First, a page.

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Tokamaks

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A nuclear fusion reactor in which a magnetic field keeps charged, hot plasma moving in a doughnut-shaped vacuum container.

Top 10 PPPL stories that you shouldn’t miss

The past year saw many firsts in experimental and theoretical research at the U.S. Department of Energy’s Princeton Plasma Physics Laboratory (PPPL). Here, in no particular order, are 10 of the Laboratory’s top findings in 2016, from the first results on the National Spherical Torus Experiment-Upgrade to a new use for Einstein’s theory of special relativity to modeling the disk that feeds the supermassive black hole at the center of our galaxy.

1. First results of the National Spherical Torus Experiment-Upgrade (NSTX-U)

COLLOQUIUM: Motivations for Spherical Torus research and initial results from NSTX Upgrade

The Spherical Torus/Tokamak (ST) is being explored as a possible means of accelerating the development of magnetic fusion energy.  The ST offers access to a higher ratio of plasma pressure to magnetic field pressure and extends toroidal confinement physics understanding including support for ITER burning plasma physics.  The ST may also provide an attractive configuration for fusion applications including plasma-material-interface solution development, fusion nuclear component testing, and a net-electricity producing Pilot Plant.  The NSTX Upgrade (NSTX-U) facility at PPPL supports all of t

PPPL’s Ronald E. Hatcher Science on Saturday Lecture Series kicks off Jan. 14 with a banquet of cutting-edge science

The U.S. Department of Energy’s (DOE) Princeton Plasma Physics Laboratory (PPPL) will once again offer a wide variety of cutting-edge science talks as it kicks off its popular Ronald E. Hatcher Science on Saturday Lecture Series for high school students and science lovers of all ages on Saturday, Jan. 14, at 9:30 a.m. at the Laboratory, 100 Stellarator Road, Princeton, New Jersey.

PPPL senior physicist Wei-li Lee honored at week-long symposium

Physicists from around the world gathered at the University of California, Irvine this past summer for a symposium in honor of Wei-li Lee, a senior physicist at the U.S. Department of Energy's (DOE) Princeton Plasma Physics Laboratory (PPPL). The week-long event, held from July 18-22, focused on gyrokinetic simulation — a technique Lee invented in the 1980s to model the behavior of particles within plasma, the ultrahot gas composed of electrons and atomic nuclei that fuels fusion reactions.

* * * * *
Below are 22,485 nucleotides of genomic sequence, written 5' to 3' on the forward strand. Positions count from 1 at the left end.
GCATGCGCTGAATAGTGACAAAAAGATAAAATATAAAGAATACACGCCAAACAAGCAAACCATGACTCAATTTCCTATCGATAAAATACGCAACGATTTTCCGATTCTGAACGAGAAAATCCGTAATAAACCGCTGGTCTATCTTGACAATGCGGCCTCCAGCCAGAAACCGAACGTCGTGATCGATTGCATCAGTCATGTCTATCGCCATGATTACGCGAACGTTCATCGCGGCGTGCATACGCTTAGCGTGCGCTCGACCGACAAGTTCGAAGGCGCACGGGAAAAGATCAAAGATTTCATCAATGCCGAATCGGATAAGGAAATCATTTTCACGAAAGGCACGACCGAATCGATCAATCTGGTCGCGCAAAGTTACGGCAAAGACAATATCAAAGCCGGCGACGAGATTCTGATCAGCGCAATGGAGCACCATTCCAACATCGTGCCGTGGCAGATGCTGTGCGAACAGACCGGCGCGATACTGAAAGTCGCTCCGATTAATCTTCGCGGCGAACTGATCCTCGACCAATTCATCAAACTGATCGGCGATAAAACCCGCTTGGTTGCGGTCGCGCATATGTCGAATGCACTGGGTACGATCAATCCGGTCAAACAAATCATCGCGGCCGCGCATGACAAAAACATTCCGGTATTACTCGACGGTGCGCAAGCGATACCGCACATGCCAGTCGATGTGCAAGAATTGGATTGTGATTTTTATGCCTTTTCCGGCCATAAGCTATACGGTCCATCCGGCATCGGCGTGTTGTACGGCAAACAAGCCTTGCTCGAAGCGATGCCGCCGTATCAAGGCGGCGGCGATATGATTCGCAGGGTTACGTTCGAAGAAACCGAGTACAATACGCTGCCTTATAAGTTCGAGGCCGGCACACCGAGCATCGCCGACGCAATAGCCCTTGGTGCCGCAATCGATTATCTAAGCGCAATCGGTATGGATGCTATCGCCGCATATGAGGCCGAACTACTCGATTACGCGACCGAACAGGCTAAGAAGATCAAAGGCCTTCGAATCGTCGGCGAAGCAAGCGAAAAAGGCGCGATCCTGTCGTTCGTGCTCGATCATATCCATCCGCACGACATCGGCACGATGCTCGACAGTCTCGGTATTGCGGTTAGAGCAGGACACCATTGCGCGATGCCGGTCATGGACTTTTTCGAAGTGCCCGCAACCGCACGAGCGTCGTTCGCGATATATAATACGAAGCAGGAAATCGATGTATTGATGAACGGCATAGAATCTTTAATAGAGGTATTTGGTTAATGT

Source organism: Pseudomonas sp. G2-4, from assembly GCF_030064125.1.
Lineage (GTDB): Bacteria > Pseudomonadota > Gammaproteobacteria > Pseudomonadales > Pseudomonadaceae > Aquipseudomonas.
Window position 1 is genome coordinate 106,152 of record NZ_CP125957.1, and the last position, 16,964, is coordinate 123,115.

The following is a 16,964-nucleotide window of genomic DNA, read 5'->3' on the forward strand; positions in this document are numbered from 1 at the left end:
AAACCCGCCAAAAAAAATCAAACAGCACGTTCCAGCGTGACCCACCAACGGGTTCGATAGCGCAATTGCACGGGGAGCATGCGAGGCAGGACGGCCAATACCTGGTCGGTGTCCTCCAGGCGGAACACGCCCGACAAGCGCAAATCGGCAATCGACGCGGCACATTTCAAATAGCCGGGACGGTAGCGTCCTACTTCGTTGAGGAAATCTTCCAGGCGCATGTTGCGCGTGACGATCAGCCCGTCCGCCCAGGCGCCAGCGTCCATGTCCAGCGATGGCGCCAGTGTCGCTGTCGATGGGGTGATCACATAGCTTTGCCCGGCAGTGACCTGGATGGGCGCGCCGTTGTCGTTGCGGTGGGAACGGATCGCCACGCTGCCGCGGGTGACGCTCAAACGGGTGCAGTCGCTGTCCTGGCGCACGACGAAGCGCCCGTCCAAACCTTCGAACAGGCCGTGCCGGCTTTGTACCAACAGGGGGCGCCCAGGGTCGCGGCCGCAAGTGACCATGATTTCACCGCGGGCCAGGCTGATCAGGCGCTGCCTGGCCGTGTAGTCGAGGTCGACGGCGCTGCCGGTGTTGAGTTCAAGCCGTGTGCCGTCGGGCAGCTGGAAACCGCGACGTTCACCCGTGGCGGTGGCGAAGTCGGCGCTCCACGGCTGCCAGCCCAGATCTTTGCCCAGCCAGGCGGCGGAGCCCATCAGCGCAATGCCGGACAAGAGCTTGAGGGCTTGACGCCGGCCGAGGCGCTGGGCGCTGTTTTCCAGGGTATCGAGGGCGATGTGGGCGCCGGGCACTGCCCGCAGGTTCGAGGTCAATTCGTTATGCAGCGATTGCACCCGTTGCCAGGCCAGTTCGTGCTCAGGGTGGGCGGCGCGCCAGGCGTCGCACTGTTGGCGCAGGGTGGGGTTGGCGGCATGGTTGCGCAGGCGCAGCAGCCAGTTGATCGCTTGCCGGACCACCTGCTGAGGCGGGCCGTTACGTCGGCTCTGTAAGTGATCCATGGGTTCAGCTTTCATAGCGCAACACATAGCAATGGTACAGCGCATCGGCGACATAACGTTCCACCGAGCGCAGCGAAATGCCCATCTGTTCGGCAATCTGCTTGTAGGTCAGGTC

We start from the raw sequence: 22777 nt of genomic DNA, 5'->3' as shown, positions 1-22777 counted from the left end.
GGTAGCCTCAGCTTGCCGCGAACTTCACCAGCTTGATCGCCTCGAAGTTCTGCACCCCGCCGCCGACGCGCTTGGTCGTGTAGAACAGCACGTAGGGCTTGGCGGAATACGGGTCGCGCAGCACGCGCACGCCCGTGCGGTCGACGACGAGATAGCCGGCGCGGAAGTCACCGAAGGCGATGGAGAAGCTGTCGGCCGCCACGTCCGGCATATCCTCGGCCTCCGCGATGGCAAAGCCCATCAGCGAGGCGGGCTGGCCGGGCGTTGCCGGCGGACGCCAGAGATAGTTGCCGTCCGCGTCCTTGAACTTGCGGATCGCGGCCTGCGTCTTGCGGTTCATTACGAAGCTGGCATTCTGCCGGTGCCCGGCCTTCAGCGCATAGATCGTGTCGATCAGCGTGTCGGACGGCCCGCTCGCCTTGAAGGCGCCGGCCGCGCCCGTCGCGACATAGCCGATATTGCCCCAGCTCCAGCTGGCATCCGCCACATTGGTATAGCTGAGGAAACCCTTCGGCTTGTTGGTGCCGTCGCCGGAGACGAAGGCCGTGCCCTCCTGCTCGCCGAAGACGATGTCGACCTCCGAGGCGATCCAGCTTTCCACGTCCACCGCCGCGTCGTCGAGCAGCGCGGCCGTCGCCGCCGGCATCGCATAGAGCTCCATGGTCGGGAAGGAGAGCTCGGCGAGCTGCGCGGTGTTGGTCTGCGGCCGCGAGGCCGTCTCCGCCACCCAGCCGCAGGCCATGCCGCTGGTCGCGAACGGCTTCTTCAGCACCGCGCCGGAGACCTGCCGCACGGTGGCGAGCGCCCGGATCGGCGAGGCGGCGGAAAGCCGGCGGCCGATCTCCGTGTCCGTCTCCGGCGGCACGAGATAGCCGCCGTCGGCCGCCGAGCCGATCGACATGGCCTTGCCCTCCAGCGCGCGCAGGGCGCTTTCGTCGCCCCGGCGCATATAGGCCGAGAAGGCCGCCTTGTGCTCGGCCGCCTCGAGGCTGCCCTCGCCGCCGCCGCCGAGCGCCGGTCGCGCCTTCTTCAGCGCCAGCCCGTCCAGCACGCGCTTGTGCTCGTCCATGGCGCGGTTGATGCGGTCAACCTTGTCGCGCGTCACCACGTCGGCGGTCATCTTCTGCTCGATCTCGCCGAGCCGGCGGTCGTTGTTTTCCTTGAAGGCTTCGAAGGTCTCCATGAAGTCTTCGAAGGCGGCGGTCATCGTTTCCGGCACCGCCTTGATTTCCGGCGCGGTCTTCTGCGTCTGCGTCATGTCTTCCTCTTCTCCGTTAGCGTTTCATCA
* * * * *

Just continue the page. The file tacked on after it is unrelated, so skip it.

PPPL senior physicist Wei-li Lee honored at week-long symposium

Physicists from around the world gathered at the University of California, Irvine this past summer for a symposium in honor of Wei-li Lee, a senior physicist at the U.S. Department of Energy's (DOE) Princeton Plasma Physics Laboratory (PPPL). The week-long event, held from July 18-22, focused on gyrokinetic simulation — a technique Lee invented in the 1980s to model the behavior of particles within plasma, the ultrahot gas composed of electrons and atomic nuclei that fuels fusion reactions.

PPPL Physicist Richard Hawryluk to chair the Nuclear Fusion editorial board

Richard Hawryluk, a distinguished physicist who heads the ITER and Tokamaks department at the U.S. Department of Energy’s Princeton Plasma Physics Laboratory (PPPL), has been named chair of the board of editors of Nuclear Fusion, the leading monthly journal in the field of controlled fusion energy. Announcement of the appointment came during the 2016 International Atomic Energy Agency (IAEA) Nuclear Fusion Energy Conference in Kyoto, Japan.

PPPL physicists build diagnostic that measures plasma velocity in real time

Physicists at the U.S. Department of Energy's (DOE) Princeton Plasma Physics Laboratory (PPPL) have developed a diagnostic that provides crucial real-time information about the ultrahot plasma swirling within doughnut-shaped fusion machines known as tokamaks. This device monitors four locations in a plasma, enabling the diagnostic to make rapid calculations of how the velocity profiles of ions inside the plasma evolves over time.

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